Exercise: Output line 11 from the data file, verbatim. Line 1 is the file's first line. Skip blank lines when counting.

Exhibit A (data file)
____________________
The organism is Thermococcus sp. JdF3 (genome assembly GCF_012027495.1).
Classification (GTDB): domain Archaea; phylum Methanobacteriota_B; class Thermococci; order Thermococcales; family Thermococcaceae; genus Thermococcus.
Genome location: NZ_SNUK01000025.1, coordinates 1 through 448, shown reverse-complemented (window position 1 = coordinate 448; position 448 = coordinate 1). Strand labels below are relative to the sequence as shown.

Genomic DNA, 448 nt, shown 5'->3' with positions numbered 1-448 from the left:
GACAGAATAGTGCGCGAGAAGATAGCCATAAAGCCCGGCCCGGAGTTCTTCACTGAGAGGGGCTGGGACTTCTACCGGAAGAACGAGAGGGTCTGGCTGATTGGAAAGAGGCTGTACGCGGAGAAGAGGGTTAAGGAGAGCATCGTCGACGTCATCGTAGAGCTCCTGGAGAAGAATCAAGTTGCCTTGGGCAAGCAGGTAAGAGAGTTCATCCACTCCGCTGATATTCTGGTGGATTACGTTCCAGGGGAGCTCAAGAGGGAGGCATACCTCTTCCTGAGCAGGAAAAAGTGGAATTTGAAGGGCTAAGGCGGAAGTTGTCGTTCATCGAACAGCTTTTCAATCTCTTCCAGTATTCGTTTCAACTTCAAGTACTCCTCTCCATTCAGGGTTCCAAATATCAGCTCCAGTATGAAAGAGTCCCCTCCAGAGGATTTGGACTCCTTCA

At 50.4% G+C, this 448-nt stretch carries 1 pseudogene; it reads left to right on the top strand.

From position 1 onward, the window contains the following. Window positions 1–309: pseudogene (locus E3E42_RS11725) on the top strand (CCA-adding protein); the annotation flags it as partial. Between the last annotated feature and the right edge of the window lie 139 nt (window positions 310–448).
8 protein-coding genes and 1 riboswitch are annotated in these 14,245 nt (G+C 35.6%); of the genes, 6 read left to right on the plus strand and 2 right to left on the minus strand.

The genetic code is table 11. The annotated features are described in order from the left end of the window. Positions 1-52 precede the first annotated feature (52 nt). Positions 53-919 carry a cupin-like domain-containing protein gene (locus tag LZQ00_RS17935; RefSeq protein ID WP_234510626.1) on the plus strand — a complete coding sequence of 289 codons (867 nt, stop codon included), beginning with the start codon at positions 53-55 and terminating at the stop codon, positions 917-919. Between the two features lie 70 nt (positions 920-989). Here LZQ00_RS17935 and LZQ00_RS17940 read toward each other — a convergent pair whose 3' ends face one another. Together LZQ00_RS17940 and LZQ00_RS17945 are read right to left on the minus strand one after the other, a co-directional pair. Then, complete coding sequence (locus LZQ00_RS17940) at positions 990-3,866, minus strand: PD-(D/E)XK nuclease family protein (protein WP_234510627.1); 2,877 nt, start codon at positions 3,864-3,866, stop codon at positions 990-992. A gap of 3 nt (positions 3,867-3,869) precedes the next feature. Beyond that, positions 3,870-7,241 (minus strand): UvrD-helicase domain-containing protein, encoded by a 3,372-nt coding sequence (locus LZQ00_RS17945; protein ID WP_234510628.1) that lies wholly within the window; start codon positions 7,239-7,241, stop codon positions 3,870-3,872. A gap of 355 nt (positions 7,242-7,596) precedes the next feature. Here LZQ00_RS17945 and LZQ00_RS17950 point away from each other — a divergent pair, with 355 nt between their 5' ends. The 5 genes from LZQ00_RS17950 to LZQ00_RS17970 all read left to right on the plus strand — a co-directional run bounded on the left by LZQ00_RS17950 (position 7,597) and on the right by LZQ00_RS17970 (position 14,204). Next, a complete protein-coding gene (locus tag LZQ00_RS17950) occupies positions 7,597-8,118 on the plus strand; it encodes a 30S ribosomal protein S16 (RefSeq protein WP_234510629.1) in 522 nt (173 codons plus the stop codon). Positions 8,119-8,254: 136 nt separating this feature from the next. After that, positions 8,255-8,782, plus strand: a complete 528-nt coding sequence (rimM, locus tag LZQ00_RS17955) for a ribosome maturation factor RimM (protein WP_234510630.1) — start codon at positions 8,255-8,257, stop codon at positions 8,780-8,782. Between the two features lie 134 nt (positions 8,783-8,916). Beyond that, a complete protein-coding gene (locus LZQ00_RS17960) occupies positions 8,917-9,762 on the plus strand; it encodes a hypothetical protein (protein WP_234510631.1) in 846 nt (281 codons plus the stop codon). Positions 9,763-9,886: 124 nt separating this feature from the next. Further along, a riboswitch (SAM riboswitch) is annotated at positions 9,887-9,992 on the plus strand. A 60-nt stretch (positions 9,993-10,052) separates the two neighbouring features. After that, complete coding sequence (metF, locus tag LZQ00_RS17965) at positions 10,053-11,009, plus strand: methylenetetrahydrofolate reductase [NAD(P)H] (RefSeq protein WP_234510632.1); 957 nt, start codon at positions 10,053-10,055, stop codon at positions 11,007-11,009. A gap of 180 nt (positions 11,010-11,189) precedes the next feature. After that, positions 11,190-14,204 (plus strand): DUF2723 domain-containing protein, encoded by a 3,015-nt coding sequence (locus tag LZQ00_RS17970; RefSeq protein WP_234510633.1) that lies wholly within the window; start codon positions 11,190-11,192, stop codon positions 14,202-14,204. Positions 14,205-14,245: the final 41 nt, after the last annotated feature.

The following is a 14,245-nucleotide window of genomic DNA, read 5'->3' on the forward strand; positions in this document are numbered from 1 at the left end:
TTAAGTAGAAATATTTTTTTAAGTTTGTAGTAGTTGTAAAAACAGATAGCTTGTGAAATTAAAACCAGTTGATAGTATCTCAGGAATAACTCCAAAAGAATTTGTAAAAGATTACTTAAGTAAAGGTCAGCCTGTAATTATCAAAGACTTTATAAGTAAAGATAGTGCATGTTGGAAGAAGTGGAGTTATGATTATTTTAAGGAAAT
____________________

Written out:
TTAAGTAGAAATATTTTTTTAAGTTTGTAGTAGTTGTAAAAACAGATAGCTTGTGAAATTAAAACCAGTTGATAGTATCTCAGGAATAACTCCAAAAGAATTTGTAAAAGATTACTTAAGTAAAGGTCAGCCTGTAATTATCAAAGACTTTATAAGTAAAGATAGTGCATGTTGGAAGAAGTGGAGTTATGATTATTTTAAGGAAAT